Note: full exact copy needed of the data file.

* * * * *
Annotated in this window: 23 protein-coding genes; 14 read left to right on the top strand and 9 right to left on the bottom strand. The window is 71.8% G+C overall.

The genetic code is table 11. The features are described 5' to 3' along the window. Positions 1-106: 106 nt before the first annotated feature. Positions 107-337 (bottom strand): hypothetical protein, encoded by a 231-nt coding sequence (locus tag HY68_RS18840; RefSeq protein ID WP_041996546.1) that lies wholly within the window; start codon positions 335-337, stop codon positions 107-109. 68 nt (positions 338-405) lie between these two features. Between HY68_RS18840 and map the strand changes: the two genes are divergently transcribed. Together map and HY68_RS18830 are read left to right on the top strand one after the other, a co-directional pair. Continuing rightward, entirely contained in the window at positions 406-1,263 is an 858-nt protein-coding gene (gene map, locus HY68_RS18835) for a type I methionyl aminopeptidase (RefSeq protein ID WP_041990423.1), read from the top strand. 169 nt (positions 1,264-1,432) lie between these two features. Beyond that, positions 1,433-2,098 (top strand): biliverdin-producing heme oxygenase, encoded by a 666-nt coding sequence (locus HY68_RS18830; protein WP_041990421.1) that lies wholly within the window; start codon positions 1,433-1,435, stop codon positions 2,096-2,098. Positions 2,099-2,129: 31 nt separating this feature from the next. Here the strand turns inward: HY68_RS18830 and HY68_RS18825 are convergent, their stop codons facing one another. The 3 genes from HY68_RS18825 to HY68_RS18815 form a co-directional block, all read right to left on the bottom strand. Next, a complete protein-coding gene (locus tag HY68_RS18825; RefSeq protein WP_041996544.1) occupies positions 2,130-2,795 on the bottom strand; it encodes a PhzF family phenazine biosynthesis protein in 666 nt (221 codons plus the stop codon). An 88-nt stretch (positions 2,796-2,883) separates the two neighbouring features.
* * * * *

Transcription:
Annotated in this window: 23 protein-coding genes; 14 read left to right on the top strand and 9 right to left on the bottom strand. The window is 71.8% G+C overall.

The genetic code is table 11. The features are described 5' to 3' along the window. Positions 1-106: 106 nt before the first annotated feature. Positions 107-337 (bottom strand): hypothetical protein, encoded by a 231-nt coding sequence (locus tag HY68_RS18840; RefSeq protein ID WP_041996546.1) that lies wholly within the window; start codon positions 335-337, stop codon positions 107-109. 68 nt (positions 338-405) lie between these two features. Between HY68_RS18840 and map the strand changes: the two genes are divergently transcribed. Together map and HY68_RS18830 are read left to right on the top strand one after the other, a co-directional pair. Continuing rightward, entirely contained in the window at positions 406-1,263 is an 858-nt protein-coding gene (gene map, locus HY68_RS18835) for a type I methionyl aminopeptidase (RefSeq protein ID WP_041990423.1), read from the top strand. 169 nt (positions 1,264-1,432) lie between these two features. Beyond that, positions 1,433-2,098 (top strand): biliverdin-producing heme oxygenase, encoded by a 666-nt coding sequence (locus HY68_RS18830; protein WP_041990421.1) that lies wholly within the window; start codon positions 1,433-1,435, stop codon positions 2,096-2,098. Positions 2,099-2,129: 31 nt separating this feature from the next. Here the strand turns inward: HY68_RS18830 and HY68_RS18825 are convergent, their stop codons facing one another. The 3 genes from HY68_RS18825 to HY68_RS18815 form a co-directional block, all read right to left on the bottom strand. Next, a complete protein-coding gene (locus tag HY68_RS18825; RefSeq protein WP_041996544.1) occupies positions 2,130-2,795 on the bottom strand; it encodes a PhzF family phenazine biosynthesis protein in 666 nt (221 codons plus the stop codon). An 88-nt stretch (positions 2,796-2,883) separates the two neighbouring features.